5.A good description of Acadian society at the time is Fernand Ouellet’s: “Ktre acadien B cette époque, c’était non seulement Ltre français, catholique, et colonial, mais c’était aussi Ltre né et enraciné sur un territoire situé B proximité de la mer. Ktre B la fois ou séparément, défricheur d’eau, pLcheur, bfcheron, et dans bien des cas, commerçant, faisait aussi part d’un profil axé sur le terroir, sur la mer et sur la famille, plus encore que sur la paroisse.” Fernand Ouellet, “Démographie, développement économique, fréquentation scolaire et alphabétisation dans les populations acadiennes des Maritimes avant 1911 : une perspective régionale et comparative.” Acadiensis, XXVI, 1 (Autumn 1996), 3-31.

6.Sally Ross and Alphonse Deveau. The Acadians of Nova Scotia, Past and Present. Halifax, Nimbus Publishing, 1992. 14-16.

7.One perspective on the role of religion can be found in James (Sa’kéj) Youngblood Henderson, The Mi’kmaw Concordat, Fernwood Publishing, Halifax, 1997.  Charles de la Tour, and two generations of the Mius d’Entremont family, and in Maine, St. Castin had native wives. See Jacques Vanderlinden, Se Marier en Acadie Française, XVII et XVIII SiPcles, Éditions d’Acadie, Université de Moncton, 1998, 46. See also Bona Arsenault, History of the Acadians, Le Conseil de la Vie Française en Amérique, Québec, 1966, 45, and Naomi Griffiths, “Mating and Marriage in Early Acadia,” The Journal of Renaissance and Early Modern Studies, vol.35, 1992. 109-127. Regarding relations and exchanges between the French and the Mi’kmaq see: Landry and Lang, Histoire de l’Acadie, 112-113; Naomi Griffiths, The Contexts of Acadian History, 1686-1784, McGill-Queen’s University Press, Montreal and Kingston, 1992. 22-25; and Geoffrey Plank, An Unsettled Conquest: the British Campaign Against the Peoples of Acadia, University of Pennsylvania Press, 2001, 24-27.

8.Rebecca Duggan, Archaeological Excavation at the Southwest Glacis: Fort Anne NHS, Annapolis Royal, Final Archaeological Report, Atlantic Service Sentre, National Parks and Historic Sites of Canada, 2003.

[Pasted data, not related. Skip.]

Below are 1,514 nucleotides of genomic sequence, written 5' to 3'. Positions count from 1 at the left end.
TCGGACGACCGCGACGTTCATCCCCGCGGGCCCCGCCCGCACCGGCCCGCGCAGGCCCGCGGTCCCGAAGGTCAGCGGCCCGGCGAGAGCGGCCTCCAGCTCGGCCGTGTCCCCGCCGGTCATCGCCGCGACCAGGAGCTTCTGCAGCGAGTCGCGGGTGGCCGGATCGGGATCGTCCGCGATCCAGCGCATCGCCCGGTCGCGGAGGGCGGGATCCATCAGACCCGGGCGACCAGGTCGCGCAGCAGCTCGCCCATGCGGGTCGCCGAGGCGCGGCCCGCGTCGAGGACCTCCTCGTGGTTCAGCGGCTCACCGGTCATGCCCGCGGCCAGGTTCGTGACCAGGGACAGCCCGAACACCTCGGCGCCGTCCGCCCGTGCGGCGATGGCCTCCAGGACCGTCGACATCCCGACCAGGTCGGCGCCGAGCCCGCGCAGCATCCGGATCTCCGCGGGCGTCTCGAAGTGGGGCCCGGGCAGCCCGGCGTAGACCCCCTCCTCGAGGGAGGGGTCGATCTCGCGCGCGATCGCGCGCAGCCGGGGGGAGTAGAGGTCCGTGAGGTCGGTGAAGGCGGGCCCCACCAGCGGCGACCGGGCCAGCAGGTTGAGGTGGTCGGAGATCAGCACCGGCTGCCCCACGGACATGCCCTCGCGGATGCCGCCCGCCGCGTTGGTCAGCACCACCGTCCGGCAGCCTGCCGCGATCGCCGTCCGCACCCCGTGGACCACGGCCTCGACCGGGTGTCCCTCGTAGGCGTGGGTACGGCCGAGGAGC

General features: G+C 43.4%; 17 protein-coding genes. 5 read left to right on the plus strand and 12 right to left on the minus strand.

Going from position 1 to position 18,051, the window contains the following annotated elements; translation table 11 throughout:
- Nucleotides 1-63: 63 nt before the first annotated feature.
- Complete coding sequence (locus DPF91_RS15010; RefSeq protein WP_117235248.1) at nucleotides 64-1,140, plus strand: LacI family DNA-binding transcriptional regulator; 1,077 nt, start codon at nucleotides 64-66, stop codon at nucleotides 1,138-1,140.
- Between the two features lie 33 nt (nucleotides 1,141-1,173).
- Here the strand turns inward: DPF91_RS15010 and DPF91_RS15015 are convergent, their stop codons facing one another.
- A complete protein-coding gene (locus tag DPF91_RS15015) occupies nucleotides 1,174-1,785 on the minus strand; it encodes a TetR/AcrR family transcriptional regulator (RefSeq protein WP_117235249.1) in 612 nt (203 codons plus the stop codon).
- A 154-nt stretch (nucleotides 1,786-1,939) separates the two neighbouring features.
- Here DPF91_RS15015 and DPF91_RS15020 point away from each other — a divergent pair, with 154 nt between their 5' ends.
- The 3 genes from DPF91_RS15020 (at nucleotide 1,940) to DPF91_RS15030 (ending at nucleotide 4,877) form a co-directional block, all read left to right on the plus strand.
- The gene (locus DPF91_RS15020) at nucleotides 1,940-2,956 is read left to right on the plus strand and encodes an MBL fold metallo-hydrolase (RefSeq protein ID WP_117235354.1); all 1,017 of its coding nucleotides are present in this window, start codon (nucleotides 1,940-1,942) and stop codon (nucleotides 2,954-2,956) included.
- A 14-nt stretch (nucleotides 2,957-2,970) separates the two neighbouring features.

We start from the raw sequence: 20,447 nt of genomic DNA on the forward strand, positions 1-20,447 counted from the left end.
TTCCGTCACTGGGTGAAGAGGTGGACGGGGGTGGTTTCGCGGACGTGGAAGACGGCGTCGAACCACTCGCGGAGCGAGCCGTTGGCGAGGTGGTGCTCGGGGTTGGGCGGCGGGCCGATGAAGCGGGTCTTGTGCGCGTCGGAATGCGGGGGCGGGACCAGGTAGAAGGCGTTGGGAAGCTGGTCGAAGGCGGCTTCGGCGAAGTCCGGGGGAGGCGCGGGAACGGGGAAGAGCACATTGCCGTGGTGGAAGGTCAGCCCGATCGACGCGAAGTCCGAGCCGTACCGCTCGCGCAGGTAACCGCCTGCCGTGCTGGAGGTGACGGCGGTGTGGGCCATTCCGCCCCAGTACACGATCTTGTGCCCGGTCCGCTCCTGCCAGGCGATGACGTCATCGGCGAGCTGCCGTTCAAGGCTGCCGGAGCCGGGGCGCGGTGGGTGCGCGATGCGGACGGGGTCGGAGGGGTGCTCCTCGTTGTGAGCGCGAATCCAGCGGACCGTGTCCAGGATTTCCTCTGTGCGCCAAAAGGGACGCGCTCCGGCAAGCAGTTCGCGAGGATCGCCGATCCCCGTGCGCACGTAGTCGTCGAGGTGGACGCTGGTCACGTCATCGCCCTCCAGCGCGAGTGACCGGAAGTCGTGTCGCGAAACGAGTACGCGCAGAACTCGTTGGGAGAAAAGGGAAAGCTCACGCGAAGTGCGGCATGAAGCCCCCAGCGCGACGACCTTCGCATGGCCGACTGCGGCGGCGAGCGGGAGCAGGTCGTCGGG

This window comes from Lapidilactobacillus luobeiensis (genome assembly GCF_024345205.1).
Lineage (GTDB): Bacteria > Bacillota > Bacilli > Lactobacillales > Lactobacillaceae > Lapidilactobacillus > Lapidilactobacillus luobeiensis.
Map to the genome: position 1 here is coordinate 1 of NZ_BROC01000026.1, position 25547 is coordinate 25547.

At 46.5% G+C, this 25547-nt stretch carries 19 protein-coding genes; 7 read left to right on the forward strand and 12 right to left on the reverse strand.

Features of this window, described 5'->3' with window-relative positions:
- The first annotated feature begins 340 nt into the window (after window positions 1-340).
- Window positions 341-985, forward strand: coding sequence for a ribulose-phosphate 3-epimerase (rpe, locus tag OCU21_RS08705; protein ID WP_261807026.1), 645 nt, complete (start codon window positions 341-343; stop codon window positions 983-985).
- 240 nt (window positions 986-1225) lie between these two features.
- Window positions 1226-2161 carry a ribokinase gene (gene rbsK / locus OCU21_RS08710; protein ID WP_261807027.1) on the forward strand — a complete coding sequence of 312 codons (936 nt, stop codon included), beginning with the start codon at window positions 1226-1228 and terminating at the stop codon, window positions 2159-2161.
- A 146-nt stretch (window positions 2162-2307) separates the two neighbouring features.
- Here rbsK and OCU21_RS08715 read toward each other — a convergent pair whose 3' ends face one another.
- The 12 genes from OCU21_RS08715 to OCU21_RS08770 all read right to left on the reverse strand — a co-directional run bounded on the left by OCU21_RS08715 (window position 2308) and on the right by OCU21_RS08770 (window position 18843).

9.Naomi Griffiths, The Acadians: Creation of a People, McGraw Hill Ryerson, Toronto, 1973.8-12

10.Réné Baudry, “Charles Daniel,”Dictionary of Canadian Biography, Vol.I, University of Toronto Press, 1969, 247-248. Also available online at,University of Toronto, Université Laval, 2000.                   

11. Eg. the Melanson family, Edouard Richard, Acadie: Reconstitution d’un chapitre perdu dans l’histoire de l’Amerique, Henri d’Arles, ed. Vol. I, Laflamme typ. And Marlier Publishing, Boston and Québec, 46, for other immigrants see, Griffiths, The Acadians: Creation of a People, 2-3.

12. Joan Dawson, “Colonists or Birds of Passage? A Glimpse of the Inhabitants of La Have, 1632-1636,” Nova Scotia Historical Review, Vol.9.1, 1989, 42-61. Bona Arsenault, History of the Acadians, 33-34.

13.Nicolas Denys, Description and Natural History of the Coasts of North America (Acadia), The Champlain Society, Toronto, 1908. 123-124.William F. Ganong, observed that Denys’ language contains typical Acadian usages, such as molue for cod. Ganong, Introduction, Nicolas Denys, Description and Natural History of the Coasts of North America (Acadia), The Champlain Society, Toronto, 1908. 32-33. James Hannay, The History of Acadia: From Its Discovery to Its Surrender to England by the Treaty of Paris, J. & A. McMillan, St. John, N.B., 1879,.282, also cites this group as the first settlers. and George MacBeath, “Nicolas Denys,” Dictionary of Canadian Biography, Vol.I, University of Toronto Press, 1969.

14.Joan Dawson, “Colonists or Birds of Passage?”, Margaret Coleman, The Acadians at Port Royal, Manuscript Report Number 10, National Historic Sites Service, Parks Branch, Department of Indian and Northern Affairs, Canada, September 1969, 2-3.

15. Griffiths, The Acadians, 11-13.

16. This is the most accepted version, but not provable. See Robert Larin, La contribution du Haut-Poitou au peuplement de la Nouvelle-France, Les Éditions d’Acadie, Moncton, 1994. Chapter 3.

17.James Hannay, The History of Acadia: From Its Discovery to Its Surrender to England by the Treaty of Paris, J. & A. McMillan, St. John, N.B., 1879, 198-222.

18. Geoffrey Plank, An Unsettled Conquest: The British Campaign Against the Peoples of Acadia. University of Pennsylvania Press, 2000 13-14.

19. Pothier, Acadian Settlement on Ile-Royale, Appendix 1, 140-143.

20.Ibid.  47, 80.

21.Bernard Pothier, Acadian Settlement on Ile-Royale, 1713-1734. M.A. Thesis, University of Ottawa, 1967, 36-45.

22.Barbara Schmeisser, “The Population of Louisbourg,” Manuscript Report Number 303, Parks Canada, 1976.

23.Josette Brun, “Marie de Saint-Étienne de la Tour,” Les Cahiers de la Société historique accadienne, Vol. 25.4, oct-déc 1994. 27, note 73. For more on Acadian women in business at Louisbourg see also Ms. Brun’s M.A. thesis: “Les femmes d’affaires dans la société coloniale nord-américaine: le cas de Île Royale 1713-1758,” ThPse de Maittrîse, Université de Moncton, 1994.